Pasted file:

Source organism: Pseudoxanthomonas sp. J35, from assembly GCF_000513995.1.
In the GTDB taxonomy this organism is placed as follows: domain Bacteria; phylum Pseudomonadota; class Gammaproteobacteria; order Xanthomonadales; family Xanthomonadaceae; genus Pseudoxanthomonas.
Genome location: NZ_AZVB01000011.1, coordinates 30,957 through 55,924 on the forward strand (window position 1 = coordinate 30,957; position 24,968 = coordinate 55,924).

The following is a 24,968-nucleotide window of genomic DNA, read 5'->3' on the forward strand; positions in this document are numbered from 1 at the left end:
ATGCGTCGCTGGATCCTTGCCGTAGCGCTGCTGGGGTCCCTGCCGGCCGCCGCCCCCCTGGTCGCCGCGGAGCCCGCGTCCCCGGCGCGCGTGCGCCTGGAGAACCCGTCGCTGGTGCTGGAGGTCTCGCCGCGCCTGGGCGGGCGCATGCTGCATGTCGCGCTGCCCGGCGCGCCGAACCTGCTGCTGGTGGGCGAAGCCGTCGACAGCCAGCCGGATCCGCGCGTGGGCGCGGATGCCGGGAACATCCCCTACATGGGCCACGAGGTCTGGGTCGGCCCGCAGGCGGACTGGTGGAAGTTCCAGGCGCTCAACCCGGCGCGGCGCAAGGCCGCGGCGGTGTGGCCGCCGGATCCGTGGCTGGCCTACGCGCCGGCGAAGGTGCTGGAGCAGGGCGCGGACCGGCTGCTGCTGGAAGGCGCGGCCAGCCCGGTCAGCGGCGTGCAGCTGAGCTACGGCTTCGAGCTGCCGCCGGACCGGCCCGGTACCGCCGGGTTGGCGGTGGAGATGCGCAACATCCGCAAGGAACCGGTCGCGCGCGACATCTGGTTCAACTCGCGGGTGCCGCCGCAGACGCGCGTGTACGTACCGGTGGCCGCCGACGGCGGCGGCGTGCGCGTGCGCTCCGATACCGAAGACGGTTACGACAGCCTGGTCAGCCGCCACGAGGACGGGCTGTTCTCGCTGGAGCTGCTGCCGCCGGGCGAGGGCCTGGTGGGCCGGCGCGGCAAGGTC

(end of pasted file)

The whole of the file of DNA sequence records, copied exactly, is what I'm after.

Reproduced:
Source organism: Pseudoxanthomonas sp. J35, from assembly GCF_000513995.1.
In the GTDB taxonomy this organism is placed as follows: domain Bacteria; phylum Pseudomonadota; class Gammaproteobacteria; order Xanthomonadales; family Xanthomonadaceae; genus Pseudoxanthomonas.
Genome location: NZ_AZVB01000011.1, coordinates 30,957 through 55,924 on the forward strand (window position 1 = coordinate 30,957; position 24,968 = coordinate 55,924).

The following is a 24,968-nucleotide window of genomic DNA, read 5'->3' on the forward strand; positions in this document are numbered from 1 at the left end:
ATGCGTCGCTGGATCCTTGCCGTAGCGCTGCTGGGGTCCCTGCCGGCCGCCGCCCCCCTGGTCGCCGCGGAGCCCGCGTCCCCGGCGCGCGTGCGCCTGGAGAACCCGTCGCTGGTGCTGGAGGTCTCGCCGCGCCTGGGCGGGCGCATGCTGCATGTCGCGCTGCCCGGCGCGCCGAACCTGCTGCTGGTGGGCGAAGCCGTCGACAGCCAGCCGGATCCGCGCGTGGGCGCGGATGCCGGGAACATCCCCTACATGGGCCACGAGGTCTGGGTCGGCCCGCAGGCGGACTGGTGGAAGTTCCAGGCGCTCAACCCGGCGCGGCGCAAGGCCGCGGCGGTGTGGCCGCCGGATCCGTGGCTGGCCTACGCGCCGGCGAAGGTGCTGGAGCAGGGCGCGGACCGGCTGCTGCTGGAAGGCGCGGCCAGCCCGGTCAGCGGCGTGCAGCTGAGCTACGGCTTCGAGCTGCCGCCGGACCGGCCCGGTACCGCCGGGTTGGCGGTGGAGATGCGCAACATCCGCAAGGAACCGGTCGCGCGCGACATCTGGTTCAACTCGCGGGTGCCGCCGCAGACGCGCGTGTACGTACCGGTGGCCGCCGACGGCGGCGGCGTGCGCGTGCGCTCCGATACCGAAGACGGTTACGACAGCCTGGTCAGCCGCCACGAGGACGGGCTGTTCTCGCTGGAGCTGCTGCCGCCGGGCGAGGGCCTGGTGGGCCGGCGCGGCAAGGTC